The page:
Saturday, April 23, 2011
Case Histories by Kate Atkinson, 2004
Kate Atkinson's Case Histories is a mystery in the same way that Pride and Prejudice is a romance, or Jonathan Strange and Mr. Norrell is fantasy. It's a genre novel that expands, reconfigures and redefines its genre. Atkinson takes the conventions of the mystery genre and does something mildly revolutionary: she looks deeper.
For the majority of Case Histories' length, I was gearing up to announce it as the Best Thing I've Read in a While. I loved the characters, loved the style, loved the writing, and I could feel a great big shocker of an ending coming, something that would tie up all the loose ends and leave me floored.
It didn't come. The ending was graceful and emotionally resonant, but not at all what I was expecting. Is that a good thing or a bad thing? I'm not sure I know.
The beginning of the novel introduces three entirely separate crimes: the disappearance of a young girl in the 1970s, a seemingly random knife attack on a law firm and the ax murder of a young farmer by his equally young wife. In the present day, run-down Cambridge private investigator Jackson Brodie begins investigating all three cases, even as someone desperately attempts to assassinate him.
Being a big reader of mysteries and someone who generally understands how they work, I assumed that the three cases would intersect, proving to be separate pieces of the same puzzle. I spent the entire novel trying (and failing) to find any way that the three cases could be connected.
Well, (SPOILER ALERT) it turns out that they aren't connected at all, at least not in the nuts-and-bolts way that you'd think. The solutions to the actual mysteries are all very easy to figure out on their own; they're only challenging when you're trying to connect them together. I'm not sure whether this makes Atkinson a cheat or a brilliant master of deception. I do know that Case Histories is not really a very good mystery in the classic sense.
So why is it still such an excellent book?
First of all, Atkinson is a terrific writer and she brings her characters to life with incredible vibrancy. She tells the story from the perspectives of four characters: Jackson, Amelia, the guilty sister of the missing toddler, Theo, the grieving father of a murdered office temp and Michelle, a woman attempting to fit back into society after being released from prison.
All of these characters are confronted by the wounds of past violence, all of them scarred by murder. Atkinson draws them with humor and grace and an incredibly subtle sense of humanity. Wrapping such careful character studies in an engaging mystery results in a book that's enjoyable on two totally different levels (and I've said, the literary merits of the novel are more impressive than the plotting).
Atkinson's deft prose tugs at the heartstrings without resorting to melodrama, and her mixture of sadness and humor is fabulously effective. There's something both funny and heartbreaking about the pathetic depths to which her characters sink: Theo's attempts to hold on to his daughter's memory, Amelia's bizarre psycho-sexual hang-ups, Jackson's existential loneliness and his frustration over his ex-wife's new persona. There's some flat-out wonderful writing here:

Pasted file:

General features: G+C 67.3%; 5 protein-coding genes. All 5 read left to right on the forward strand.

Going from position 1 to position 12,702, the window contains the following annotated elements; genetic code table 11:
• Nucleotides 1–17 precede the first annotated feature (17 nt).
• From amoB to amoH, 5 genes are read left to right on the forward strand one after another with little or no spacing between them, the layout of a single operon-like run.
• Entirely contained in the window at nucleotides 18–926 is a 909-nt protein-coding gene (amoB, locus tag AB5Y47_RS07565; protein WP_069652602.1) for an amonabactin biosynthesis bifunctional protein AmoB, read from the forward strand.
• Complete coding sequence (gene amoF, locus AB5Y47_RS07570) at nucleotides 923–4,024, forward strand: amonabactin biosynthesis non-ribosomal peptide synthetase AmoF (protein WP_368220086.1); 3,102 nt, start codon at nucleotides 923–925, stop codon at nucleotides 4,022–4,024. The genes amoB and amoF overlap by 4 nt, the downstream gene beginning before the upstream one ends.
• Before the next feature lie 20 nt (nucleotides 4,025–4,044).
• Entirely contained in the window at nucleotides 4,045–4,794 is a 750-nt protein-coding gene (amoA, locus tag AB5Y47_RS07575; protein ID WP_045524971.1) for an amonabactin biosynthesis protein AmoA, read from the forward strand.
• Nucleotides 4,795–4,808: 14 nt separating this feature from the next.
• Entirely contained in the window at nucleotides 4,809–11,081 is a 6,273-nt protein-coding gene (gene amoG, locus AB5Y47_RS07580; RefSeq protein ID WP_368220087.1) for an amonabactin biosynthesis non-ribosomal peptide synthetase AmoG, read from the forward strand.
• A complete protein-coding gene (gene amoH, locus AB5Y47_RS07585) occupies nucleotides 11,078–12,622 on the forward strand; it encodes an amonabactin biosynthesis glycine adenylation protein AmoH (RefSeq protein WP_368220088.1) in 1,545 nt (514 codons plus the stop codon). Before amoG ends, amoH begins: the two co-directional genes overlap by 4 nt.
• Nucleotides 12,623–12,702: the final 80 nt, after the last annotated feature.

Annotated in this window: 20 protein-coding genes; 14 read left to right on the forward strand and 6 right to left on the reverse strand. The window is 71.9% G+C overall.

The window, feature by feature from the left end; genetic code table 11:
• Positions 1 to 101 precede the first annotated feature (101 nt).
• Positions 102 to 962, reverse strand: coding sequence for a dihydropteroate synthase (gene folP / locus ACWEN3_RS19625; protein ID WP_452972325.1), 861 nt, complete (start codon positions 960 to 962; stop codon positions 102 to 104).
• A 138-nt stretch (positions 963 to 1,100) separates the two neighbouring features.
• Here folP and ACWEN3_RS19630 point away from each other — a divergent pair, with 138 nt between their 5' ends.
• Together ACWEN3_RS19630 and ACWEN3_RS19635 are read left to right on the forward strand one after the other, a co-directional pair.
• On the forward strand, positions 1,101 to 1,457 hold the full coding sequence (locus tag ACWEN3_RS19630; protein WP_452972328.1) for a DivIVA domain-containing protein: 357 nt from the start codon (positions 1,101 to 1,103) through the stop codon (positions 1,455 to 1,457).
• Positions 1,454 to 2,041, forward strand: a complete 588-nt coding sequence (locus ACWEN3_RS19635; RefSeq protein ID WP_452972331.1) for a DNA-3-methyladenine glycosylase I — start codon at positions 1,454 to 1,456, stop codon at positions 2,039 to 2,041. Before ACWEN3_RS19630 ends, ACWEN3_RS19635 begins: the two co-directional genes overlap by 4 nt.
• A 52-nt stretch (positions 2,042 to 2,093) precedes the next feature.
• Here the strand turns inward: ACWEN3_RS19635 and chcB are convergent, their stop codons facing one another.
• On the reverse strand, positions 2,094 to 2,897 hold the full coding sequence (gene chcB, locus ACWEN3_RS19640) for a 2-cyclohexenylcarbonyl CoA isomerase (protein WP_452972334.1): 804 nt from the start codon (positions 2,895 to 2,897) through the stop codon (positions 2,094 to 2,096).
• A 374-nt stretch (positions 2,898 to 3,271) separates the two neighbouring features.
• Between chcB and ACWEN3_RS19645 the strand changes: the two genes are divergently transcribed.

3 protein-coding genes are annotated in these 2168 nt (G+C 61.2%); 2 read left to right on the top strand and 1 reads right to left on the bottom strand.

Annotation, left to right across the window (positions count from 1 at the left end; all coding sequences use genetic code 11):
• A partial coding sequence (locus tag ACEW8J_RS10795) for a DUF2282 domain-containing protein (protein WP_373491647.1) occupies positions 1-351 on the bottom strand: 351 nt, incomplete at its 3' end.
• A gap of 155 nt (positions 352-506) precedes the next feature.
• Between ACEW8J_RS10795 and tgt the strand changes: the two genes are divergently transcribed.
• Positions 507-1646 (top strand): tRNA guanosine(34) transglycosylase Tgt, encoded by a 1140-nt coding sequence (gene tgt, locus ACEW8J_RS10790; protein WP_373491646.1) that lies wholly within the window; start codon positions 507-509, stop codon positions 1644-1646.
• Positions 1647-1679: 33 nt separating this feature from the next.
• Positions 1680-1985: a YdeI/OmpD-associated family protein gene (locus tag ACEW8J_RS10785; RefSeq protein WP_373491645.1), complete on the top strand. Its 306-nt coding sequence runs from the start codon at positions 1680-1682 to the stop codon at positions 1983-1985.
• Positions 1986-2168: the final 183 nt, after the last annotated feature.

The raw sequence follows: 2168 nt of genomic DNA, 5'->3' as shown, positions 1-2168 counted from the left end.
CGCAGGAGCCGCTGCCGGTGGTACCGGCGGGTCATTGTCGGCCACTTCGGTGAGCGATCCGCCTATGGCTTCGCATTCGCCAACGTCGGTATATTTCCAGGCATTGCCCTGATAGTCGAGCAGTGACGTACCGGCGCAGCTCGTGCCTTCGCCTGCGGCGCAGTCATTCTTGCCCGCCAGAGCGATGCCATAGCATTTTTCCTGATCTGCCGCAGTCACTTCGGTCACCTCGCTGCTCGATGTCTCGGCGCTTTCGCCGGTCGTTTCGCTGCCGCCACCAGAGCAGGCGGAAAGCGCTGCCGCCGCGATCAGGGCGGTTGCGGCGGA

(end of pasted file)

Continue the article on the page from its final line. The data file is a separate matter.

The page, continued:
Jackson started to worry about being late. On the way back to the car park he had to fight his way against a herd of foreign-language students, all entirely oblivious to the existence of anyone else on the planet except other adolescents. Cambridge in summer, invaded by a combination of tourists and foreign teenagers, all of whom were put on earth to loiter, was Jackson's idea of hell. The language students all seemed to be dressed in combats, in khaki and camouflage, as if there were a war going on and they were the troops (God help us if that was the case). And the bikes, why did people think bikes were a good thing? Why were cyclists so smug? Why did cyclists ride on pavements when there were perfectly good cycle lanes? And who thought it was a good idea to rent bicycles to Italian adolescent language students? If hell did exist, which Jackson was sure it did, it would be governed by a committee of fifteen-year-old Italian boys on bikes. ---(page 136-137)
Case Histories is a fantastic literary novel, as well as a riveting--if ultimately unsatisfying--mystery. Its characters and style are memorable; the plotting, while gripping at the time, is less so. Still, this is a major novel in a lot of ways and I'm pleased to see that Atkinson has written several more Jackson Brodie novels. If she can put together a better plot, she'll be utterly unstoppable.
NEXT UP: A Breath of Snow and Ashes, the sixth Outlander novel.
Friday, April 22, 2011
Brideshead Revisited by Evelyn Waugh, 1945
Evelyn Waugh holds a rather odd place in the literary world. He is not a household name like Dickens, Austen, Kipling or Orwell, but nor is he exactly obscure. He's one of those writers who are probably popular with college professors and obsessive Anglophiles, but largely unknown to the general reading public. Until I read Brideshead Revisited, I had heard his name in passing, but didn't know much about who he was or what he wrote.
I was expecting either a comedy-of-manners pre-WWII romance or a slightly grittier story of the war itself. I was surprised to find such a dense, rich narrative, an eclectic, surprisingly dark story, infused with shots of buoyant wit and characters that are both eccentrically Dickensian and three-dimensional.